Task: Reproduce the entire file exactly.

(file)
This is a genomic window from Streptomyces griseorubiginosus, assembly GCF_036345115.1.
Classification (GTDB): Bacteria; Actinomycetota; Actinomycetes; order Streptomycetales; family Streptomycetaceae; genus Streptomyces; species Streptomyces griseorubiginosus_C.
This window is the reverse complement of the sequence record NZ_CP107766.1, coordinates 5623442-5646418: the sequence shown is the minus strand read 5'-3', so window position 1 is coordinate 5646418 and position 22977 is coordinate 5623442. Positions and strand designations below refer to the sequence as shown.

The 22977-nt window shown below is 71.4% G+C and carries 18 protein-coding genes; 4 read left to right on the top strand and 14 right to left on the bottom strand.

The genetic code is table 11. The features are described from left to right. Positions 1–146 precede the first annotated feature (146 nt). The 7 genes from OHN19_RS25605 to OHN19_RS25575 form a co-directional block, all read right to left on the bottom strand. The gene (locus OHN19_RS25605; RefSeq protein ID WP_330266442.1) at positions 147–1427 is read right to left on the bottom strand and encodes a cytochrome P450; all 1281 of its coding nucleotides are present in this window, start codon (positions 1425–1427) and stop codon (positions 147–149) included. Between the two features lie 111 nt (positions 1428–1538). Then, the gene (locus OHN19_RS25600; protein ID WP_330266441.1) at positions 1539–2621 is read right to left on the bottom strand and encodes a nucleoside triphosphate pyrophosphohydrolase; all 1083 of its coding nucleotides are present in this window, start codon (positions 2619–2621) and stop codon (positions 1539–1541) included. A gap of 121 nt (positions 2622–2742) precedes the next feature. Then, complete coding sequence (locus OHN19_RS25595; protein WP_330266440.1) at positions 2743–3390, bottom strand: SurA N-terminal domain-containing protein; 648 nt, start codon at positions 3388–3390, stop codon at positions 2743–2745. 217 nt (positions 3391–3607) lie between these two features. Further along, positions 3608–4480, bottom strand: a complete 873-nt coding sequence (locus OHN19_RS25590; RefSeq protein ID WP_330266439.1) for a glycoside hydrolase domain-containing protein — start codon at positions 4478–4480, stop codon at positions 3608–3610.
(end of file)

This is a genomic window from Streptomyces griseorubiginosus, assembly GCF_036345115.1.
Classification (GTDB): Bacteria; Actinomycetota; Actinomycetes; order Streptomycetales; family Streptomycetaceae; genus Streptomyces; species Streptomyces griseorubiginosus_C.
This window is the reverse complement of the sequence record NZ_CP107766.1, coordinates 5623442-5646418: the sequence shown is the minus strand read 5'-3', so window position 1 is coordinate 5646418 and position 22977 is coordinate 5623442. Positions and strand designations below refer to the sequence as shown.

The 22977-nt window shown below is 71.4% G+C and carries 18 protein-coding genes; 4 read left to right on the top strand and 14 right to left on the bottom strand.

The genetic code is table 11. The features are described from left to right. Positions 1–146 precede the first annotated feature (146 nt). The 7 genes from OHN19_RS25605 to OHN19_RS25575 form a co-directional block, all read right to left on the bottom strand. The gene (locus OHN19_RS25605; RefSeq protein ID WP_330266442.1) at positions 147–1427 is read right to left on the bottom strand and encodes a cytochrome P450; all 1281 of its coding nucleotides are present in this window, start codon (positions 1425–1427) and stop codon (positions 147–149) included. Between the two features lie 111 nt (positions 1428–1538). Then, the gene (locus OHN19_RS25600; protein ID WP_330266441.1) at positions 1539–2621 is read right to left on the bottom strand and encodes a nucleoside triphosphate pyrophosphohydrolase; all 1083 of its coding nucleotides are present in this window, start codon (positions 2619–2621) and stop codon (positions 1539–1541) included. A gap of 121 nt (positions 2622–2742) precedes the next feature. Then, complete coding sequence (locus OHN19_RS25595; protein WP_330266440.1) at positions 2743–3390, bottom strand: SurA N-terminal domain-containing protein; 648 nt, start codon at positions 3388–3390, stop codon at positions 2743–2745. 217 nt (positions 3391–3607) lie between these two features. Further along, positions 3608–4480, bottom strand: a complete 873-nt coding sequence (locus OHN19_RS25590; RefSeq protein ID WP_330266439.1) for a glycoside hydrolase domain-containing protein — start codon at positions 4478–4480, stop codon at positions 3608–3610.